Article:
Lumber and other construction materials
That lumber prices have more than doubled over prices a year ago is well known if you read real estate industry news media, or if you’ve shopped for wood at Menards to build a couple of benches for some nicer outdoor space or installed a new porch.
My gut rehab will require a lot of plywood (to replace the subfloor), “soft lumber” replacement studs, and some replacement joists.
The St. Louis Federal Reserve maintains “FRED”, an amazing website with interactive charts to explore economics statistics, including lumber. The pricing information comes from the Bureau of Labor Statistics and their Producer Price Indexes.
The chart for the plywood price index below shows very stable pricing in fall and winter 2019-2020, and then in May 2020 prices start climbing and the index increased by 100 points to March 2021.
BLS has monthly detailed reports so you can find data about more than the products FRED has charts for. Let’s dig in to the March 2021 report (indexes mean that the pricing represents percentage changes based on 100% being the price when the index was established):
“Softwood dressed 2-inch lumber, 2 inches in nominal thickness only, not edge worked” (a.k.a. 2×4 studs) (index established June 2012):
March 2020: 205.1
March 2021: 324.1 (this means that the price has increased by 119% year over year, a more than doubling of price)
“Softwood plywood products: rough, sanded, and specialties” (index established December 2011):
March 2020: 139.0
March 2021: 242.9 (again, this means that the price has increased by 103.9%, doubling the price)
In addition to general demand being much higher, there are other reasons why lumber costs so much more right now, according to Robinson Meyer writing in The Atlantic last week.
Since 2018, a one-two punch of environmental harms worsened by climate change has devastated the lumber industry in Canada, the largest lumber exporter to the United States. A catastrophic and multi-decade outbreak of bark-eating beetles, followed by a series of historic wildfire seasons, have led to lasting economic damage in British Columbia, a crucial lumber-providing province. Americans have, in effect, made a mad dash for lumber at the exact moment Canada is least able to supply it.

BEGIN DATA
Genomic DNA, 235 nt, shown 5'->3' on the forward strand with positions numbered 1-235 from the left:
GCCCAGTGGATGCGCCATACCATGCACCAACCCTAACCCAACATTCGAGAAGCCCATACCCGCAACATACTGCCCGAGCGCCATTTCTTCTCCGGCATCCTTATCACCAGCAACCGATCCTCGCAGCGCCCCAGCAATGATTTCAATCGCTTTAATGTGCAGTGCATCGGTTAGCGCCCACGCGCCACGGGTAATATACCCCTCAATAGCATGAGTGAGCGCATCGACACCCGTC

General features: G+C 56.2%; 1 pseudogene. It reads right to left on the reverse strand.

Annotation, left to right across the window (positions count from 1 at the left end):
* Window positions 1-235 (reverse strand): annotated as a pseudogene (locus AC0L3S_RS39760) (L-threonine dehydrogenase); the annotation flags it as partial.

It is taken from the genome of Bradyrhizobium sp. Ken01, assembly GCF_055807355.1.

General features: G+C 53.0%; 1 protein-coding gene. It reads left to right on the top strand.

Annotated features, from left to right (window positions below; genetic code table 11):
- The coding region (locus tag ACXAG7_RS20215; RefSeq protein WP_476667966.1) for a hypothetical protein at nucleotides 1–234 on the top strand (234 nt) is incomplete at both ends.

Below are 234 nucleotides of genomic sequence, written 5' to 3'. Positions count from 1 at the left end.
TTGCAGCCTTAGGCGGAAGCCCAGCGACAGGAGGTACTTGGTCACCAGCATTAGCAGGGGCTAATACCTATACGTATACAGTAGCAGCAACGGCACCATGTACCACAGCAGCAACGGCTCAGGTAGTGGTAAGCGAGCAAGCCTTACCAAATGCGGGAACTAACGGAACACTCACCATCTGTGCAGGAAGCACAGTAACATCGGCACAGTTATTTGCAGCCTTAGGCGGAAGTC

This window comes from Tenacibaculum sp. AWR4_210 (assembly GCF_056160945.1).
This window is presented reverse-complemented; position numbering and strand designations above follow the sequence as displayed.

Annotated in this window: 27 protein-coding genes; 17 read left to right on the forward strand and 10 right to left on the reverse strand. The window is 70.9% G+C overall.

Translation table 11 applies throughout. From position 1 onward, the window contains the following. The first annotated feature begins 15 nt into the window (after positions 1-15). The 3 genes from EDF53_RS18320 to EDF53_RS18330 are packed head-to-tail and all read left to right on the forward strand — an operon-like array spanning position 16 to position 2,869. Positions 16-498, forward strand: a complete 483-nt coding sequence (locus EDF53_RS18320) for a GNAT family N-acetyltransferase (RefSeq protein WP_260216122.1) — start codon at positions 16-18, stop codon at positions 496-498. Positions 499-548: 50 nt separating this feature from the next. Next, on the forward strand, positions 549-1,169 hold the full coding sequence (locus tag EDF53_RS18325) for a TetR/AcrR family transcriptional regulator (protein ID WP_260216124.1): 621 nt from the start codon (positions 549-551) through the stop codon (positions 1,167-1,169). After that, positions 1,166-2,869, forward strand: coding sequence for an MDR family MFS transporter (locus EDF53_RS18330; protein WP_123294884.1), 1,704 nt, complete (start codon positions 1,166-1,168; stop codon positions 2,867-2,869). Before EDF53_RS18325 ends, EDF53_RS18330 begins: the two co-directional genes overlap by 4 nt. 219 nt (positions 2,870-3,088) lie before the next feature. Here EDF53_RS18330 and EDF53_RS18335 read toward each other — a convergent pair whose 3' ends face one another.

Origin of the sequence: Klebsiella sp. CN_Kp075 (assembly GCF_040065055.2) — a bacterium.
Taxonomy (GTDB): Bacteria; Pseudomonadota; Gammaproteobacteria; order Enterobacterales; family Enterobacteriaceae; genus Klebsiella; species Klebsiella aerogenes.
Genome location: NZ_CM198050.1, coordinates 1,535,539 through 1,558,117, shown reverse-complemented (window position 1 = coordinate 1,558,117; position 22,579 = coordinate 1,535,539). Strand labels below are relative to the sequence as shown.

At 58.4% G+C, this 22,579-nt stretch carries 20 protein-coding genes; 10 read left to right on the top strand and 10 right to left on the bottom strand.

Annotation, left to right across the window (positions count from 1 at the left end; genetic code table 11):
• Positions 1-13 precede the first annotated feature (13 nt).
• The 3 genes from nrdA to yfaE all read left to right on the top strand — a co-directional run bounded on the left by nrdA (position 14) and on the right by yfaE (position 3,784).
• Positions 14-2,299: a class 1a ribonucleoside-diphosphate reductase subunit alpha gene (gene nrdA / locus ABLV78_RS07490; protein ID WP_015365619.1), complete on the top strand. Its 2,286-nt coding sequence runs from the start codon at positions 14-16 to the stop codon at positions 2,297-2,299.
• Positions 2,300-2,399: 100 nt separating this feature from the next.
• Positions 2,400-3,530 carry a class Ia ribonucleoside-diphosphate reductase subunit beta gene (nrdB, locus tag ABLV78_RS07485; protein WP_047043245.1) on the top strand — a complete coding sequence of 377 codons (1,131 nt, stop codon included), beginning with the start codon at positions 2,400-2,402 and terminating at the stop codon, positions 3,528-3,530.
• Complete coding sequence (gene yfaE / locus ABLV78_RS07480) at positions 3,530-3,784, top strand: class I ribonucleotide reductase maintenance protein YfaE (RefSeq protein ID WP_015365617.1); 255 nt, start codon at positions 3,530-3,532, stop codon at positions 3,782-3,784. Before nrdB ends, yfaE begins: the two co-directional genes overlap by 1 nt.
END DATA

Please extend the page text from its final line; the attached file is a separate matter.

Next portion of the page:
“There are people who say, ‘Climate change isn’t affecting me,’” Janice Cooke, a forest-industry veteran and biology professor at the University of Alberta, told me. “But they’re going to go to the hardware store and say, ‘Holy cow, the price of lumber has gone up.’”
It has lost 2.5 billion board feet of annual production capacity since 2019, enough to shift prices in a North American market of 70 billion annual board feet, Jalbert said.
Read Robinson’s full article to see how the bark-eating beetles overwhelmed the forests of British Columbia and the northern forest belt in Canada and why their rampage is fueled by climate change.
The same contractor, when they checked in with me recently, said that the prices of other construction materials had gone up, too.
In the same Producer Price Index report, it looks like wood doors and door frames went up 29.2% from March 2020 to March 2021; metal windows are up 7.1%, double hung wood windows are up 6.8% and wood casement windows are up 5.1%; wood moldings are up 16.9%.
I didn’t see any notable price increases in plumbing materials or kitchen cabinets – all were close to inflation. The PPI doesn’t have vinyl window products, or I don’t know under which category it falls.